With nearly 20 years of experience at the college, leadership skills and a focus on integrating Diversity, Equity and Inclusion into the curriculum, Rosita Sands was selected as dean of the School of Fine and Performing Arts—a choice faculty and students hope will lead to interdisciplinary collaboration, higher enrollment numbers and academic innovation.
Sands won’t be totally starting from scratch, though, as she has served as interim dean of the school since 2018. Senior Vice President and Provost Marcella David formally announced Sands’ permanent appointment on Tuesday, Feb. 4, in a collegewide email.
Fashion Studies Department Chair Colbey Reid was also being considered for the position.
Reid’s vision for the school focused on creating partnerships with businesses, rethinking the college’s brand and generating revenue through departments working together on various projects.
In an interview with the Chronicle, David said she found both candidates to be “highly qualified and engaged” after attending their presentations delivered as part of the hiring process. But after conferring with President and CEO Kwang-Wu Kim, department chairs and faculty, she determined Sands was the best choice for the position at this time.
Sands’ proven managerial success in a time of enrollment instability, a “revolutionary” passion for DEI initiatives and her dedication to serving faculty interests put her ahead as a candidate, David said.
“She has a very strong vision of … the visual arts as a continuum and, similarly, the performing arts as a continuum,” David said. “There’s overlap in their curriculum, but design also supports what’s happening in theatre [and] in music.”
Sands’ approach to the school will be based on interdisciplinary action across all aspects, from training students to bringing in prospective ones.
Sands said there is already collaboration and communication between different departments, and she encourages deans, chairs and faculty to get together to have a conversation about finding or repurposing resources for students’ needs.
“It just makes sense,” Sands said. “The professions we’re training students for are interdisciplinary, so we need to give them that experience while they are here.”
Sands said the School of Fine and Performing Arts is partnering with the Undergraduate Admissions and Enrollment Management offices on recruitment visits to schools, showcasing student work and highlighting what makes Columbia stand out.
Faculty weigh in
After working with Sands for years in the Music Department, Ilya Levinson said he has no concerns about her leadership.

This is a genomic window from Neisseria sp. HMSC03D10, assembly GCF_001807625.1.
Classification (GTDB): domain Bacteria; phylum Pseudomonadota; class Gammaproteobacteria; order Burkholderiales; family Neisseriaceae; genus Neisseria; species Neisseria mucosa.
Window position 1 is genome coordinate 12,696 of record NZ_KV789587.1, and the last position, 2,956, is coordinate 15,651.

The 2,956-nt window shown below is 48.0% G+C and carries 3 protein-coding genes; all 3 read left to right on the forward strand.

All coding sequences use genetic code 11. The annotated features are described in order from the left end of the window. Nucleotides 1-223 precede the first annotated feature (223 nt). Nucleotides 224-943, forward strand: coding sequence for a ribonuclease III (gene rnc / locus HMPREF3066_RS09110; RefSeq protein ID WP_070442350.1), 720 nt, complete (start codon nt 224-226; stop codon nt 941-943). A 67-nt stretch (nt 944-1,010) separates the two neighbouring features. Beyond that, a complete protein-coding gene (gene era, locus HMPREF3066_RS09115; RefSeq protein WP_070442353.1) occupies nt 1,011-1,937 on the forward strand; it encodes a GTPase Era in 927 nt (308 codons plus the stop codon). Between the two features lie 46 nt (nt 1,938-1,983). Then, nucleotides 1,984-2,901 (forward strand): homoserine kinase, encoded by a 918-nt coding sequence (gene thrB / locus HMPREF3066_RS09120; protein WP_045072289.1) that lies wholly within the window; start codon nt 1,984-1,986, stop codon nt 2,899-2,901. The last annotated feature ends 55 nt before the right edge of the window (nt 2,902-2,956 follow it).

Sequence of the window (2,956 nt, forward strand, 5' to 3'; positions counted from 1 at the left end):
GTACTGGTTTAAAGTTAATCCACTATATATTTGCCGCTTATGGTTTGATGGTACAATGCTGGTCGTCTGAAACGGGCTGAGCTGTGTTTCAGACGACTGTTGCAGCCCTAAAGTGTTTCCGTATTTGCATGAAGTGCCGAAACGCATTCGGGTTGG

“She’s a good listener,” said Levinson, an associate professor in the department. “She [has a] background as a researcher, and she can listen and she can synthesize information and come up with the right solution.”
Levinson said it’s important for Sands to focus on collaborations between the School of Fine and Performing Arts, the School of Media Arts and the School of Liberal Arts and Sciences because of the inherent ties audio arts and acoustics, history and philosophy have to fine and performing arts.
Khalid Long, an assistant professor in the Theatre Department, said the school needs more resources for faculty and students along with more attention paid to the needs of the larger campus community.
“If we create cross-campus collaborations, that would expand what it is that we do and create opportunities for both faculty and staff,” Long said. “[It would] also give us a greater depth to the identity of the college.”
Sands said she wants to help departments work on continually revising curriculum and programming to be relevant, current and diverse.
“It’s largely looking at the curriculum to make sure … it is inclusive of various voices, various aesthetics, various traditions,” Sands said. “Faculty need to be aware of the changing demands of various industries, and we need to make sure our curriculum keeps up with that.”
Jocelyn Costea, a sophomore marketing and arts management double major, said the Business and Entrepreneurship Department within the school can be marketed more effectively to future students. Before attending Columbia, she said she was not aware the college offered the business major.
“I also see business as an art,” Costea said. “You have to be creative, you have to be innovative, you have to be able to do things differently than other people to be more successful.”
Rita Dennin, a senior interdisciplinary documentary major, said while she enjoys the benefits of her professors’ connections and experience, she wants to see photography classes incorporate more editing and business skills—something she hopes can be implemented in the future.
Moving forward, David said she hopes Sands is able to continue existing initiatives while facilitating and encouraging more conversations within the School of Fine and Performing Arts and across Columbia.
“She has, not only great skill, but great potential,” David said. “I’m looking forward to seeing what happens when she unfurls her wings and starts soaring.”